The Czech blues and rock band Krausberry, co-founded in 1984 by frontman Martin Kraus, will release a new double-album on May 15 featuring 31 songs in the order they were recorded, including rarities which were released on vinyl only in the mid-1980s The newest song on the album, which marks Kraus’ 60th birthday, is Nastydlá (Caught a cold) from 2007.
Vietnamese President Truong Tan Sang has promised that existing administrative barriers hampering Czech firms' trading with Vietnam will be lifted Czech President Miloš Zeman told journalists after their Monday meeting. Mr Zeman outlined that Vietnam represented an attractive export market, saying that it was time to raise economic cooperation to a higher level. The visit by the Vietnamese president and his wife to the Czech Republic lasts until Wednesday. On Monday afternoon, the two heads-of-state were scheduled to attend a Vietnamese-Czech trade forum.
Fighter pilots from Hungary and Sweden flew Gripen jets to the Caslav air base in the Czech Republic ahead of international military exercises entitled Lion Effort underway through May 24. Thailand is also taking part but without its own aircraft. The exercise will mark a decade that Gripen fighter jets have been used to guard Czech airspace. In 2009 and 2011, similar exercises were held in Hungary and Sweden. The Czech air force will also send L-159 light combat planes, Mi-24 assault helicopters, Mi-171 multipurpose helicopters and C-295 CASA transport aircraft to take part. German Eurofighter Typhoons and Polish F-16s will also operate from their home bases. The military exercises will wrap-up with an air show and an open doors day at the base.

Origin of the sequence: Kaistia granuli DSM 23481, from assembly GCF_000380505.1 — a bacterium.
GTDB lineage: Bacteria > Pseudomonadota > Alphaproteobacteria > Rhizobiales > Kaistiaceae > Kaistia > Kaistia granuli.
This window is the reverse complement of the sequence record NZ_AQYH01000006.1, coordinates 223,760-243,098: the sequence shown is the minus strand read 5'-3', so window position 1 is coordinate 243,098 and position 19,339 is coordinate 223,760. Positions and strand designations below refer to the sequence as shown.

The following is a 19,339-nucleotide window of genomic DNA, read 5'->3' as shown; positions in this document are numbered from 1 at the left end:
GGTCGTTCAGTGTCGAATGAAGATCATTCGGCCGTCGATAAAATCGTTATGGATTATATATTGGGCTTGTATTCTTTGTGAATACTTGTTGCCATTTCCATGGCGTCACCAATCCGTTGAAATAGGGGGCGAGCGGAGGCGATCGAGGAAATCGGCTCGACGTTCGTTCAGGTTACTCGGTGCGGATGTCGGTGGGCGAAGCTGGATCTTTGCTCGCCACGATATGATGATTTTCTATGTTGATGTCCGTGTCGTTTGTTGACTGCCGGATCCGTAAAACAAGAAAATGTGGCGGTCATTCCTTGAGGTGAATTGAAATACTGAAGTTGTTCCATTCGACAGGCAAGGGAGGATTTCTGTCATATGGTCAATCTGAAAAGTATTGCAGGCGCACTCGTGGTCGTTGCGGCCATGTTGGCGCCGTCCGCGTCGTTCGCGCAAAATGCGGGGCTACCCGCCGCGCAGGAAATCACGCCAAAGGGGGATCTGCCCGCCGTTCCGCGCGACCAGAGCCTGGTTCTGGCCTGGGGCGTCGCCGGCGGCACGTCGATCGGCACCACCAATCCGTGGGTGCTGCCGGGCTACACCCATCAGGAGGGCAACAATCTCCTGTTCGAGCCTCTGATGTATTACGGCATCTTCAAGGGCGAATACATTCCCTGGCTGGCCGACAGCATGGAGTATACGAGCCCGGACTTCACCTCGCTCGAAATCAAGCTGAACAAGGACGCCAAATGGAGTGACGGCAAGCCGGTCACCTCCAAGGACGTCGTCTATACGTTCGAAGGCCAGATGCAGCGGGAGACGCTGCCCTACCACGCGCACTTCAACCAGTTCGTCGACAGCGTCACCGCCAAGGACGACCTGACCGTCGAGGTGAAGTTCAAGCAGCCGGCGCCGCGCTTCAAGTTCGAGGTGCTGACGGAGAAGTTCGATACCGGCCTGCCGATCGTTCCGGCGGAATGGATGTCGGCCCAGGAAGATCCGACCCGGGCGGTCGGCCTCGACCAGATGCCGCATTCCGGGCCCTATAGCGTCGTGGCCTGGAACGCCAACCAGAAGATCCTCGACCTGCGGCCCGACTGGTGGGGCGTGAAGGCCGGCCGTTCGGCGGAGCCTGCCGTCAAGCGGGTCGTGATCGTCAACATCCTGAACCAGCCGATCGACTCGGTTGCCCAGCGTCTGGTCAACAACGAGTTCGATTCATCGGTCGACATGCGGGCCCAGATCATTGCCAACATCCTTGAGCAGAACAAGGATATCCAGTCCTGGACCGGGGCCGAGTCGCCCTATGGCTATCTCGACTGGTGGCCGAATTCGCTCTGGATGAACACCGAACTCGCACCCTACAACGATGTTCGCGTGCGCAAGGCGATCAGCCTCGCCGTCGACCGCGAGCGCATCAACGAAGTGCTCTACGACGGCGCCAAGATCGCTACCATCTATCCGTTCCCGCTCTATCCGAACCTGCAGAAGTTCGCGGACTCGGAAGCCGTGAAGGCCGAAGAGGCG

Calgary Flames forward Jiří Hudler, held without a point in four games, opened the scoring and also got an assist on Sunday in Game 5 of the Flames’ second-round match- against the Anaheim Ducks up in the Stanley Cup playoffs. The match was a close affair which went to overtime tied at 2-2. Calgary needed a win to cut their deficit in the best-of-seven series which they trailed 3-1 but Anaheim’s Corey Perry found the net in the extra period, sending the Flames home for the summer.
Prime Minister Bohuslav Sobotka has joined other Czech politicians who questioned a prediction by the Czech president that Western sanctions against Russia could be lifted by the end of the year. President Miloš Zeman has long opposed the sanctions, often citing the alleged ineffectiveness of similar measures against Cuba. Prime Minister Sobotka made clear, in his view, the suggestion was unrealistic as the Minsk Protocol pertaining to Ukraine was not being met. The prime minister also said that the president’s suggestion that Russia could join the EU within 20 years was not the order of the day. Mr Sobotka told journalists on Monday that efforts were needed to improve communication between the EU and the Euroasian Economic Union supported by Moscow, and with Russia itself – after tensions increased since the crisis in Ukraine.